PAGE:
02 April 2006
02 April 2006
Hexcel’s stand at JEC this year reflected the company’s recent announcement that it is investing $100 million to increase the company’s global carbon fibre capacity by about 50%.
The investment programme involves building a carbon fibre plant near Madrid, Spain; adding an additional carbon fibre line to Hexcel’s Salt Lake City, UT facility; and creating additional PAN Precursor capacity at Decatur, AL.
Hexcel promoted some of its newer technologies at the show, including HexMC, a high performance sheet-moulding concept specifically designed for compression moulding. With a high carbon fibre volume, HexMC is suited to industrial and aerospace components where complex 3-D shapes limit the use of typical fibre reinforced matrices/reinforced laminated composites. HexMC is being used for applications where previously metal was the only solution; for parts with abrupt change of cross-sectional thickness; and applications where co-curing of elements is desired, i.e.; metal inserts or mixing with other materials. HexMC enables composite parts to be produced in an automated process similar to SMC moulding, with zero material waste. HexMC parts on display on the Hexcel stand included parts manufactured by French bicycle manufacturer, Time, a company that has used HexMC to replace many aluminium parts with composites.
Hexcel also launched HexTOOL, a new patent pending composite tooling material based on HexMC technology. This enables machineable composite moulds to be produced and is competitive with conventional composite tools and metal moulds, including INVAR. The launch product is made from high strength carbon fibre and HexPly M61 BMI resin, which is a very tough, high temperature system, providing better resistance to degradation (micro-cracking) than epoxies when submitted to thermo-cycling. The lay-up of the tooling involves minimal labour and time (i.e. no debulking) on a master mould that does not have to be dimensionally accurate. The “as cured” tool is then machined to final desired shape. The removal of cured material on the tool surface does not change the quasi isotropic characteristics of the whole laminate, unlike with composite moulds made of prepreg fabrics. Thus the dimensional integrity of the mould is maintained.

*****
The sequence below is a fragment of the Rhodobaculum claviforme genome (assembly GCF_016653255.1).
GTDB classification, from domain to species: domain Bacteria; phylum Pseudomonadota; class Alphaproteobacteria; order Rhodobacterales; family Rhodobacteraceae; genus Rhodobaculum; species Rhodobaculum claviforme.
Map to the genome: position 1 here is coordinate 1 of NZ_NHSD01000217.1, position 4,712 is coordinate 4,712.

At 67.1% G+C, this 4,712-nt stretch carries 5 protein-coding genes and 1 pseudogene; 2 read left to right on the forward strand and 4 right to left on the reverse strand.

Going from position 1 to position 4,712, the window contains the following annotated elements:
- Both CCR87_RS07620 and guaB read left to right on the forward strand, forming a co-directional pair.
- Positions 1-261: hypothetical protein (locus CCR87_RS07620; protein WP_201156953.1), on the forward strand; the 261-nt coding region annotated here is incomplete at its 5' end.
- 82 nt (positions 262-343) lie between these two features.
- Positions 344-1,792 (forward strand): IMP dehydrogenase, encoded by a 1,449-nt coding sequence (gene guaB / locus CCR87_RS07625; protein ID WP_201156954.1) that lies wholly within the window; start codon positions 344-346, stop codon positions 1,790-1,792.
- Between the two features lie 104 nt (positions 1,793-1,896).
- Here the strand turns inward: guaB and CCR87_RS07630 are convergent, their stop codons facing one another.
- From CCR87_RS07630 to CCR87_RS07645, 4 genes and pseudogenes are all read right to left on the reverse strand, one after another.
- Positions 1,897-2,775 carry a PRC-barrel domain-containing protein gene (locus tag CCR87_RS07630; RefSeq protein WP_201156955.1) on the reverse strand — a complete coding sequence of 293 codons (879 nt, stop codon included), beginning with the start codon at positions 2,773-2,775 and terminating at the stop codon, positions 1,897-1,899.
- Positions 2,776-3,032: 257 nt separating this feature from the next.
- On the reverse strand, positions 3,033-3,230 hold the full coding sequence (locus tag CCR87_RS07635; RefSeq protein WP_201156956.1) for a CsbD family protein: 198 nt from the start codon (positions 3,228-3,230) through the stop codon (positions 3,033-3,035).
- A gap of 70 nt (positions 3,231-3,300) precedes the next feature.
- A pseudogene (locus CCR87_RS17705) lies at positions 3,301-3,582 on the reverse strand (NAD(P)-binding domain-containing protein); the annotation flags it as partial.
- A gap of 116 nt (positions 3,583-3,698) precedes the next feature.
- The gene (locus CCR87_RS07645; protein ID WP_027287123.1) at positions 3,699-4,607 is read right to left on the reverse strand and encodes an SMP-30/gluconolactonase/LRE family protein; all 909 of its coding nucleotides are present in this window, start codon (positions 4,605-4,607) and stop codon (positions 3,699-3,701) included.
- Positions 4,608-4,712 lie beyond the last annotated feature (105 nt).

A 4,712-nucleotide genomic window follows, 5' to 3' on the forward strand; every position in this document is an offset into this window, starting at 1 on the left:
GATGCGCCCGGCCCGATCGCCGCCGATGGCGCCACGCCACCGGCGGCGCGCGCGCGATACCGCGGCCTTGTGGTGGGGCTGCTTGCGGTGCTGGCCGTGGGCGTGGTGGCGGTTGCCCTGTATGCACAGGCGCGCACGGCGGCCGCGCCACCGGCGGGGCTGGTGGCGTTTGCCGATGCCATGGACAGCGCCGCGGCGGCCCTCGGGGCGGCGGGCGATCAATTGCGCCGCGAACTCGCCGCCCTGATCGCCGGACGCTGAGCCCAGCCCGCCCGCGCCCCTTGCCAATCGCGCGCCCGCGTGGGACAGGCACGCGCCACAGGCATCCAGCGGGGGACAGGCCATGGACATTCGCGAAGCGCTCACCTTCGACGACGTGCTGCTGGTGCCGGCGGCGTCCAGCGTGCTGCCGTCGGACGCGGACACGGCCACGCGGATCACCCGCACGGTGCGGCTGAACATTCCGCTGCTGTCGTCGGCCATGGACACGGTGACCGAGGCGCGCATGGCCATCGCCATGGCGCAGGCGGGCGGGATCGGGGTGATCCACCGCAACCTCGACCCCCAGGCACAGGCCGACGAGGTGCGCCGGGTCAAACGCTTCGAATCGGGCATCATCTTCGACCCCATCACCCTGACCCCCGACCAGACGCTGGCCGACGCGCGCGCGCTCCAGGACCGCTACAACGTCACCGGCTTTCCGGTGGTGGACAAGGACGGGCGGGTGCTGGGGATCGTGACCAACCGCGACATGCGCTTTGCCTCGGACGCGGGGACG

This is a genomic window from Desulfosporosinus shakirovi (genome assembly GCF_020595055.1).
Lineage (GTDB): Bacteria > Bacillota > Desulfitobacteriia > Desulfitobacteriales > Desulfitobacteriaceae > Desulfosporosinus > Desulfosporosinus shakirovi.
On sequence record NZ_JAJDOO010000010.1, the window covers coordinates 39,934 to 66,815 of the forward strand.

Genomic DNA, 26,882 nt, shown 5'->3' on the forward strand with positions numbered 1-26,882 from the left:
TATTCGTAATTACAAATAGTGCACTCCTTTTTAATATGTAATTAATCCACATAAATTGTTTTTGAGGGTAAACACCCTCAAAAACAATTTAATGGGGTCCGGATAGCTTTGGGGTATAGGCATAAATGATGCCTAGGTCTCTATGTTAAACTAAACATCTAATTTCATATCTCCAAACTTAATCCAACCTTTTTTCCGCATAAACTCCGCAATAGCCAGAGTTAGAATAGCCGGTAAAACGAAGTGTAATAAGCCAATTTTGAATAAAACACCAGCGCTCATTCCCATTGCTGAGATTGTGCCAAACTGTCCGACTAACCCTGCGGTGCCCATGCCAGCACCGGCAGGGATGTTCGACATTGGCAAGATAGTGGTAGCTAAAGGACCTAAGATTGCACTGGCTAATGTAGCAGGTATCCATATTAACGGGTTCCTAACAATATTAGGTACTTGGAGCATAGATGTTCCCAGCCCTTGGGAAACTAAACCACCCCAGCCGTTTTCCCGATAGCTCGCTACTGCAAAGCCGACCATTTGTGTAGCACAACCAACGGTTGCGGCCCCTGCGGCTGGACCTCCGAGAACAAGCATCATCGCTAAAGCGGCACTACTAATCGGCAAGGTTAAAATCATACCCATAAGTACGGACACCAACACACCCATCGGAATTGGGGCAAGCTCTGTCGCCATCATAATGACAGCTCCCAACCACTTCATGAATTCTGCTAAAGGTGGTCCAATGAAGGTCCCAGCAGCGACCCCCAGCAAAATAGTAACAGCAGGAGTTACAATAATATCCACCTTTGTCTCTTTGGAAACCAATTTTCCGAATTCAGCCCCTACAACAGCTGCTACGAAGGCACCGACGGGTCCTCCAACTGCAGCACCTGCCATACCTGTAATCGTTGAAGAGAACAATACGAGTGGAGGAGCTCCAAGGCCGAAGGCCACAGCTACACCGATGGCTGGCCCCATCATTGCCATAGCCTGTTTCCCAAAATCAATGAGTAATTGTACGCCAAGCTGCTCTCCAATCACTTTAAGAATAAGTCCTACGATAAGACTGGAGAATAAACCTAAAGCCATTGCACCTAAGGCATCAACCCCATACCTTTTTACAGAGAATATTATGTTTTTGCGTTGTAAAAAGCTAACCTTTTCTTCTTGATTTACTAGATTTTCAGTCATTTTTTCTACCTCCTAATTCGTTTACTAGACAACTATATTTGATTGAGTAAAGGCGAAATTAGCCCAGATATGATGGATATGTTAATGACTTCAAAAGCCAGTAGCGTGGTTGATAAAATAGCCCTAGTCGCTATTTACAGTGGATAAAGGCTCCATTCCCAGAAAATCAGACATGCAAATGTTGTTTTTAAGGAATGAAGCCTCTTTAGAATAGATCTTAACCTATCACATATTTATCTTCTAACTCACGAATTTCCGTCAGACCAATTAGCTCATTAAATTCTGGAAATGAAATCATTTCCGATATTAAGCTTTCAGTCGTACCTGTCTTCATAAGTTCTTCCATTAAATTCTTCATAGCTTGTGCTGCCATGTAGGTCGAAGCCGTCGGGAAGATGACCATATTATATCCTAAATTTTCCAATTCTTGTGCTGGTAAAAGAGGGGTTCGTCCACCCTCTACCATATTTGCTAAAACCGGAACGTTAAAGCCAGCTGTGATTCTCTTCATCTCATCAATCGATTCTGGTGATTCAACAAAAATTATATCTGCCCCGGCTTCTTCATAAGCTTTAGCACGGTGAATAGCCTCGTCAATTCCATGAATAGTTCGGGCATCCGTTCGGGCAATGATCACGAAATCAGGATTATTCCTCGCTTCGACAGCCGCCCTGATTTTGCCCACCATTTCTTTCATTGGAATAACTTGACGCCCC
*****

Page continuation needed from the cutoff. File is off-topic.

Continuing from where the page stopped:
Another new material promoted by Hexcel at JEC was HexWeb CRF, a commercial grade aluminium core (ACG/3003) with a Chromium free foil treatment that provides the same level of mechanical and corrosion resistance properties as the previous chromium treated product. HexWeb CRF is designed to help customers to comply with new environmental legislation that limits the use of any products containing chromium, particularly in the automotive industry, including RoHS Directive, End-of-life vehicles Directive and REACH Regulations.
One such customer is AFL Honeycomb Structures, who have been involved in the field of energy absorption since the early 80's and pioneered the concept of honeycomb core applied to vehicle safety testing. HexWeb CRF exhibits uniform crushing characteristics and the honeycomb is used by AFL in the manufacture of a full range of aluminium honeycomb deformable crash test barriers, a sample of which will be displayed on Hexcel’s stand at JEC.
Other exhibits on the Hexcel stand at JEC were:
Composite chairs from the famous French designer, Philippe Starck, produced by Ronda High Tech (Italy), in carbon fibre prepreg and incorporating HexMC for contoured parts and structural reinforcement.
A new cost optimised axle module for composite leaf springs, developed by Magna Steyr, Graz, with coil springs, stabiliser bar and stabiliser link rods replaced by a single transversal leaf spring. This is manufactured in HexPly M10 glass prepreg that is particularly suitable for the impregnation of heavy reinforcements and the manufacture of thick laminates.
Top of the range car interiors manufactured using I.T.A.C. (Integrated Technology Advanced Carbonfiber), a technology developed by ATR Group for the manufacture of composite parts using standard prepregs, such as HexPly M52.
Straight Z frame Preform & Injected part (demonstrator part for fuselage frame programme) demonstrating Hexcel’s Dry Fibre Placement technology.
Thermoplastic laminate moulded from TowFlex direct-coated 3K 5HS AS4/PPS fabric.
Thermoplastic load floor section in glass/N6 unidirectional TowFlex, with in rib tips overmolded with chopped glass/N6 TowFlex. Demonstrator part proving enhanced TowFlex properties for T-ribbed sections that can be translated into automotive load floor and running board applications.
Boeing has delivered the 787th 787 Dreamliner to come off the production line, marking a special milestone for the super-efficient airplane family and the fastest-selling twin-aisle jet in history.
The University of Southern Queensland (USQ) has partnered with Composites Australia to provide Australian civil and composite engineers with access to the latest knowledge on an innovative reinforcing solution to the costly corrosion of concrete infrastructure.
TRB Lightweight Structures has recently gained the highest DIN 6701 (Parts 1-4) A1 type certification.